It’s a time for embedding creative thinking in all spheres of our public life, through involving artists as catalysts and cross-boundary thinkers and connectors.
That starts at the top.
So let’s take a moment to celebrate that new Green MP Dr Elizabeth Kerekere, who this week was awarded the Greens arts, culture and heritage portfolio, is a professionally trained, practising artist.
Driven by kaupapa Māori, Kerekere is an LGBTQ+ activist with a wealth of experience in rainbow and youth development, who has worked as an artist and curator for many years. A graduate with a Bachelor in Māori Visual Arts of the celebrated Toihoukura school of EIT Tairāwhiti on the East Coast, she recently completed a PhD based on extensive research into the argument that pre-colonial Māori openly accepted gender and sexual fluidity, and that anyone who didn't fit into heterosexuality was considered ‘takatāpui’. Kerekere speaks to this in an NZ Parliament youtube interview in June. Her father is master carver and artist, the late Karauria Tarao (Bison) Kerekere.
New Green MP Dr Elizabeth Kerekere with Tabby Besley, founder and manager of InsideOUT in front of artist Shannon Novak’s work at Suter Art Gallery.
Kerekere is well placed to make an impact for better integration of Toi Māori into vital areas like wellbeing, with new Associate Minister of Arts, Culture and Heritage Kiri Allan also from the East Coast. Principal Minister Carmel Sepuloni meanwhile is married to an artist, Fijian New Zealand writer and musician Daren Kamali. Also new to parliament is the Māori party’s Rawiri Waititi, who has been with leading kapa hapa group Te Whānau-ā-Apanui for the past 15 years.
So, how often do artists represent us in parliament? Putting that question out to friends and colleagues, sadly, not enough. We may never have had it so good.
It is a little known fact, according to the Labour Party, that Labour MP Paul East is a graduate of the leading Elam School of Fine Arts. A fine arts degree sets you up for a career in politics, community and economic development it seems.
Historically, the only professional practising artists those I’ve talked to could find were novelist John A Lee, who was expelled from the Labour party in 1940 for being too socialist, and Paddy Blanchfield, Labour MP for Westland in the ‘60s and ‘70s, known as ‘The Bard of the Coast’. Readers may remember some guest appearances: Rob Muldoon in the Rocky Horror Picture Show, Marilyn Waring’s release of a version of John Lennon’s ‘Working Class Hero’ and, of course our current Prime Minister’s time behind the turntables.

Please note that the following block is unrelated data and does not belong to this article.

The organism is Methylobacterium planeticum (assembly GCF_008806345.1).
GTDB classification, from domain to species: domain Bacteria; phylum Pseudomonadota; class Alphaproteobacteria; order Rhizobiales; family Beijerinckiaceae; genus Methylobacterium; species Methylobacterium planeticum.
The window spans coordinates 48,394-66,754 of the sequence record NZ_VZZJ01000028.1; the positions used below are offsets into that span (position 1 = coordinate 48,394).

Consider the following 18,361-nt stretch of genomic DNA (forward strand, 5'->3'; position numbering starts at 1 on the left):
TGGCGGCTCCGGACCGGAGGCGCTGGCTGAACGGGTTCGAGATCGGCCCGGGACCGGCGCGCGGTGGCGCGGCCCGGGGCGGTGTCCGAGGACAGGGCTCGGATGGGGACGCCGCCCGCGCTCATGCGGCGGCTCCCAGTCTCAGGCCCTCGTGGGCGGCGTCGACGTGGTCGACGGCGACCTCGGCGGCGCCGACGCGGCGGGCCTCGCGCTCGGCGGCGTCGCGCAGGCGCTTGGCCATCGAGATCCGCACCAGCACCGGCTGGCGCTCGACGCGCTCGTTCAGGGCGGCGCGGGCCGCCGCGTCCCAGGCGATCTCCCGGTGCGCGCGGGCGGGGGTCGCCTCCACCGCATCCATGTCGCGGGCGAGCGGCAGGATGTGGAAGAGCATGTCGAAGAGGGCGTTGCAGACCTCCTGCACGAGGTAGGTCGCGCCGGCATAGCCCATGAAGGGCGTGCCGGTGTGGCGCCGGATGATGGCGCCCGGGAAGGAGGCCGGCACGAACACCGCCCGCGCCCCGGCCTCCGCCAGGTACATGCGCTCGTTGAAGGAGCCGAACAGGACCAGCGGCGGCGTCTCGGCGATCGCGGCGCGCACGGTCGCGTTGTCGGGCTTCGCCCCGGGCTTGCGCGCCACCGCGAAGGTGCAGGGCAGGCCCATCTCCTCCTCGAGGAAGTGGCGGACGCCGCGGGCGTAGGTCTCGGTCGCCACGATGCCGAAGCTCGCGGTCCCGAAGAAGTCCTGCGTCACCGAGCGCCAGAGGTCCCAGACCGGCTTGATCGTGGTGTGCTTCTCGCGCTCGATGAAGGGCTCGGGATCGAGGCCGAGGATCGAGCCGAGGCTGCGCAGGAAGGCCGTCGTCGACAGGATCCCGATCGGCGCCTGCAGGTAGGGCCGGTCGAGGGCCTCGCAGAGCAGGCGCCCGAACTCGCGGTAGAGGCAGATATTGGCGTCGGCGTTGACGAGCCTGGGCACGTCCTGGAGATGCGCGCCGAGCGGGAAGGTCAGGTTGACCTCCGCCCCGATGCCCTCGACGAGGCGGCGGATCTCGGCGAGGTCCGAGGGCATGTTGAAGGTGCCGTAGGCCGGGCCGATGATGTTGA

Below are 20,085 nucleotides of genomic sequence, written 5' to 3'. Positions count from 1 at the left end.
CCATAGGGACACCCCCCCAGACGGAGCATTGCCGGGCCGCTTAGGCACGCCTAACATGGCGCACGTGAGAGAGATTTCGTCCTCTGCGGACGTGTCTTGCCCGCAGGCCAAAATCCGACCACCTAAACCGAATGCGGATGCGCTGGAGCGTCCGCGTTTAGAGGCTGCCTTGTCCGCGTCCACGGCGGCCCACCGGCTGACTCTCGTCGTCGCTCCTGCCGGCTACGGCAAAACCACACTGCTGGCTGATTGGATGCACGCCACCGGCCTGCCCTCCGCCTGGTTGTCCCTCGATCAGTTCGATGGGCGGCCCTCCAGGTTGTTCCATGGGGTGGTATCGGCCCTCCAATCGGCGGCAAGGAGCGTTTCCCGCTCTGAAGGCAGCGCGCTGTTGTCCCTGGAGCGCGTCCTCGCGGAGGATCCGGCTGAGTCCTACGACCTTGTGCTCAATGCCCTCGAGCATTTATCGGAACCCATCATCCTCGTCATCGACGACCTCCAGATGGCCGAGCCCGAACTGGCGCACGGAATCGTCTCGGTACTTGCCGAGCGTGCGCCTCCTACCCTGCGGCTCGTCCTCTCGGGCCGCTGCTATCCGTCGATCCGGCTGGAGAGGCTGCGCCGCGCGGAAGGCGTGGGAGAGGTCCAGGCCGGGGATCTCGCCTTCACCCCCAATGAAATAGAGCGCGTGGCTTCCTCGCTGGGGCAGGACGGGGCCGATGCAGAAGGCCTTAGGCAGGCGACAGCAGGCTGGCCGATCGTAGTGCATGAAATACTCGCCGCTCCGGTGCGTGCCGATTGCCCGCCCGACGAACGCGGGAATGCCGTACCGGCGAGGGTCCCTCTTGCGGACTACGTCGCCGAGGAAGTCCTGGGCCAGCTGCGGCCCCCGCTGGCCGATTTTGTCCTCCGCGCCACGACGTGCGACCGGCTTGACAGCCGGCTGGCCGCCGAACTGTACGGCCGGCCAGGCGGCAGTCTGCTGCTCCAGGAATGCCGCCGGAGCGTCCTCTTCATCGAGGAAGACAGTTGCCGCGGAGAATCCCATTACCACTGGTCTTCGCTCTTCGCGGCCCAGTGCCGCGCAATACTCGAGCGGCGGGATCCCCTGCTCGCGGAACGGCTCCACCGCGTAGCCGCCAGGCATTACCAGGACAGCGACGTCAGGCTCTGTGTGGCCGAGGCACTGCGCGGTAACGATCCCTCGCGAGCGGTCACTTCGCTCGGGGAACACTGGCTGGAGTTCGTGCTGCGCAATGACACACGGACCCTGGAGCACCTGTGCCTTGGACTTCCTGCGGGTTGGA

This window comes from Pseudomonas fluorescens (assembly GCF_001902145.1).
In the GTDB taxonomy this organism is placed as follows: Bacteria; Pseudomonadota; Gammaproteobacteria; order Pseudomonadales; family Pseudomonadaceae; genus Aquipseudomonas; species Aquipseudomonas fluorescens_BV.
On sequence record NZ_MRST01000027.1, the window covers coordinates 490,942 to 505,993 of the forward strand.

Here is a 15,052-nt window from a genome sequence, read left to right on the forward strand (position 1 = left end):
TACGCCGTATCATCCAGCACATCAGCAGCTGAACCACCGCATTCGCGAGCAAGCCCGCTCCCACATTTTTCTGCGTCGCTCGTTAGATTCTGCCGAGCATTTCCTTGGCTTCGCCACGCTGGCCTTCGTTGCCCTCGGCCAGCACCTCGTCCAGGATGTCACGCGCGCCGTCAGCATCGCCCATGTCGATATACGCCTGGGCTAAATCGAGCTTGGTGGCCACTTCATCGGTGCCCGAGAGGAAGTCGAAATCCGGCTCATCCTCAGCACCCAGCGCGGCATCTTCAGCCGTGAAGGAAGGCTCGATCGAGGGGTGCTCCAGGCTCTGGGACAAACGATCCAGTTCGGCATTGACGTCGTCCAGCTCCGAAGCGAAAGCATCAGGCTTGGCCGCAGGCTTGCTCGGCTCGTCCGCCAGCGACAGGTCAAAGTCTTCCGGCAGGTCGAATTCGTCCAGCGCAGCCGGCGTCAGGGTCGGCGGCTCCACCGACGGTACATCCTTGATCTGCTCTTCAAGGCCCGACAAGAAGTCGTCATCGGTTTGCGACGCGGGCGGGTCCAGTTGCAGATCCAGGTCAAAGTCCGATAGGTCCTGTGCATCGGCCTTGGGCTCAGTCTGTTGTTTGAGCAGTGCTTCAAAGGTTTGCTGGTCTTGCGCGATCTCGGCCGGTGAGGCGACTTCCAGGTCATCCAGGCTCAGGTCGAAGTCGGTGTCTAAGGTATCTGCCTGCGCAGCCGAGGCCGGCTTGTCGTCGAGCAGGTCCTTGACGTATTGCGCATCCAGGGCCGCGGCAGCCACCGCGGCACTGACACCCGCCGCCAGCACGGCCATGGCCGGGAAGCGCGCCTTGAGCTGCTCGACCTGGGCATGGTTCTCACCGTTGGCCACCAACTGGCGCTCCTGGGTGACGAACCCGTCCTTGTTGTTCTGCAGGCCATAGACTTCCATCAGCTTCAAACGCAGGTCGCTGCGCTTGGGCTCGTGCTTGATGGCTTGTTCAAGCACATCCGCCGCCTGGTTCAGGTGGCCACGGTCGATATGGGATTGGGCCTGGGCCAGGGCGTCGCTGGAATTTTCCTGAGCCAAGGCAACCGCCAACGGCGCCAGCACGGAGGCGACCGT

The current Greens bench is peppered with arts experience (as were there others): Marama Davidson is a poet, Teanau Tuiono a stand-up comedian and former arts spokesperson Chlöe Swarbrick has had time treading the boards and as a fashion designer.
I eagerly await some outings of artists from the National and Act sides of the house.
The new giant Camera Obscura in Whangārei.
This has been a horrid year for the country’s regional museums and venues but there are many bright spots appearing.
A beacon in the north, construction of the Hundertwasser Arts Centre in Whangārei - which will feature a Māori art gallery - continues apace. I read a great piece in a beautifully rejuvenated North and South magazine, under new ownership (contents outlined here), about the tilers on the project and how much creative license the Hundertwasser kaupapa gives them.
Just up the estuary, a giant interactive Camera Obscura sculpture (pictured) has opened after ten years in the making. The Northern Advocate covered its Friday unveiling here and Kim Hill spoke to one of its founders, photographer Diane Stoppard.
Meanwhile, at the other end of the country, a new $3 million Rakuira centre (pictured above) is due to open 1 December. On RNZ’s Standing Room Only, Lynn Freeman spoke to Rakiura Heritage Centre Trust chairwoman Margaret Hopkins and Jo Massey, the Southland District Council's museum officer.
The Mayfair - Te Whare Toi ō Kaikōura reopens. Photo: Andrew Spencer.
Further north in Kaikoura, it’s a minor miracle that the town’s Mayfair - Te Whare Toi ō Kaikōura has just officially reopened (great Marlborough Express story here). Almost completely wrecked by the 2016 earthquake, there was only its distinctive pink art deco facade left standing when I visited 18 months ago. Since then, there’s been a $3.6 million restoration project of the scenically sited movie theatre, with new community and arts spaces - it is now also an arts and culture centre.
The first art exhibition, Energy of Change by excellent Kaikoura-based artist Susie Baker is on until 5 February. Like Rakuira, it’s run by volunteers in a community organisation. For the Mayfair, the Kaikōura Community OpShop raised a remarkable $300,000 for the project (no ratepayer money was involved) and in recognition, they are official sponsors of the main auditorium.